“You have to race these boats hard, it is very unforgiving and you have to go hard, there is as much or more risk if you take your foot off the gas.”
Initially looking at the replay of the incident, it looks as though the leeward runner is not released, which seems to pin the mainsail in, and looks for all the world the cause of the capsize. But Hutchinson feels this is not the case.
“We were looking at the [runner] about 15 minutes ago and you can see that it is a bit fetched up in the mid-stripe. But there’s a couple of things that happen when you go step-by-step through the manoeuvre.
“When we come out of the tack, the traveller is all the way down the bottom of the track [to depower the boat in the high winds] with hindsight that is the first indication that something is going to go wrong.
“Because the traveller is all the way down, the [runner] is eased, but the next thing that happens is that the mainsheet gets eased and that loads into the leeward runner.
“Everything is set at a setting on the boat that has a certain amount of length to it. So when everything is eased, the boat doesn’t usually sail like that. I still need to check the data to see if the runner was at max ease, but I don’t think that is the thing that caused the problem,” he explained of the circumstances leading to the capsize.
How did the damage occur to American Magic?
On exactly how the boat took its damage, the answer seems to be much clearer. “When you look at the boatspeed through the trajectory of the turn, it’s going 47 knots or something,” says Hutchinson.
“When you look at it in slow-mo the boat gets a long way out of the water and we have a reasonable amount of bow up and then the boat slammed down… There’s transverse structure inside the boat and longitudinal structure, it is fine if it slams flat on its keel but when you land on the side on a flat panel, the structure inside just guillotines the panel.”
There will, no doubt, be a lot more to come from the American team as they continue to attempt to repair their boat in time for the Prada Cup Semi-Final.
However, with the boat scheduled to be relaunched just days before the racing, and a best-to-four series against a challenger who will spend the coming weeks improving, chances of getting further than the Semi-Final now seem slim. But sometimes, a slim chance is all you need…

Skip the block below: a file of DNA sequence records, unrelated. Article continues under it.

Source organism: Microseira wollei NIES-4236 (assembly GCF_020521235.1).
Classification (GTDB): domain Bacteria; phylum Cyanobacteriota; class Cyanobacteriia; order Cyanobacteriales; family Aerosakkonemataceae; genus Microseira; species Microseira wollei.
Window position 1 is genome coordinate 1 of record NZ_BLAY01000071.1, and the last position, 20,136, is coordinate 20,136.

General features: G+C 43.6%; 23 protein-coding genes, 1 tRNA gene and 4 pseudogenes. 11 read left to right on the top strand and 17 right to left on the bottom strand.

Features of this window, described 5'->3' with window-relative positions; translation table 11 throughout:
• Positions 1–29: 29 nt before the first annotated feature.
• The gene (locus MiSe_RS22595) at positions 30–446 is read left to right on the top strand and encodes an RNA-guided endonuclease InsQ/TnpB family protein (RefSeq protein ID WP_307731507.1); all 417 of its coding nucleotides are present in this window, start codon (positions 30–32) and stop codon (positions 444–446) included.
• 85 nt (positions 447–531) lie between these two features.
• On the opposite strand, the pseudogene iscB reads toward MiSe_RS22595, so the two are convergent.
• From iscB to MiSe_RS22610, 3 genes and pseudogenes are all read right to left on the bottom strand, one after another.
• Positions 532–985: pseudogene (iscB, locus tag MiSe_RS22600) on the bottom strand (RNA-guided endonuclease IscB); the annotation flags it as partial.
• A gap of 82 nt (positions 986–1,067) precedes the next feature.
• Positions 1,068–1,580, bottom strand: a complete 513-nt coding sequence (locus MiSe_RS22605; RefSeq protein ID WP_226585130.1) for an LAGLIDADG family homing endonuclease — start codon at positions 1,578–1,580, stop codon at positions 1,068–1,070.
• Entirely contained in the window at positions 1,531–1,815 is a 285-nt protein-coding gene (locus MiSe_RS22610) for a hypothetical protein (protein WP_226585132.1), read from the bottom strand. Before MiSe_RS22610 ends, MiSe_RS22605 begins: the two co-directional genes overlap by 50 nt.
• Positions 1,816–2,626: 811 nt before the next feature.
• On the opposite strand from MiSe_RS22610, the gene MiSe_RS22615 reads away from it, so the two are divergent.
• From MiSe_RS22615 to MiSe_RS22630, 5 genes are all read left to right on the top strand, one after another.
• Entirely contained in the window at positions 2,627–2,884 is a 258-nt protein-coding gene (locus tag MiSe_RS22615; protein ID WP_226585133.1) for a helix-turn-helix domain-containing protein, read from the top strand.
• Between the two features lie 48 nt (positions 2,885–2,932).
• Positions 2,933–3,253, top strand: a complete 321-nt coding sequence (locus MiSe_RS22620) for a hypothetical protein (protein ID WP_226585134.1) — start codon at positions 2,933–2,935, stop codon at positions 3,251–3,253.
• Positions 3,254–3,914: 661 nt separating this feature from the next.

INEOS Team UK now favourites
With American Magic now out of the Prada Cup Round Robin series, INEOS Team UK must surely be favourite to win and go straight through to the Prada Cup Final.
The British team had a stunning first day of racing, beating both American Magic and Luna Rossa Prada Pirelli. They then won a light wind race against American Magic on Sunday (conditions thought to be their achilles heel), before beating Luna Rossa once more in their windy and shifty race on Sunday.
As such, the team now top the scoreboard with four points from four races. The schedule has the Brits racing American Magic a further two times (both ‘wins’ will go to the Brits without the American team sailing). This will give them a total of six points. They are also due to race Luna Rossa another two times.
Luna Rossa currently sit on two wins from four races. They too are scheduled to race American Magic twice, so those ‘wins’ will put them on four points.
This means that in the remaining two races, if INEOS win a single race, they go straight through to the final. But, the rules state that should two teams be tied at the end of the series, the team that last beat the other will go to the final.
Ultimately should Luna Rossa win the first race against INEOS then it will all come down to a final match race to decide the winner.
Competitive across the board
A fascinating part of this America’s Cup cycle is the variation we have seen in sails, foils and hull shapes. But now we are into the thick of the racing it seems all three challengers are relatively evenly matched. At times one is slightly quicker or slower in a certain wind strength or direction, but it has broadly come down to the sailing.
Though the Brits look very good with a 4-0 record, this has largely come from smart sailing by the whole team. In particular, the Brits benefit from having given Giles Scott a dedicated tactician role where this role is split between the two helmsmen on Luna Rossa, and is taken by Terry Hutchinson who is also working a grinding pedestal on American Magic.
With such tight margins and someone who knows how to come from behind in Jimmy Spithill, Luna Rossa will be well up for the fight for the remainder of the round robins. The Brits might well be leading the series, and they might well be favourites for now but this is still very much all to play for.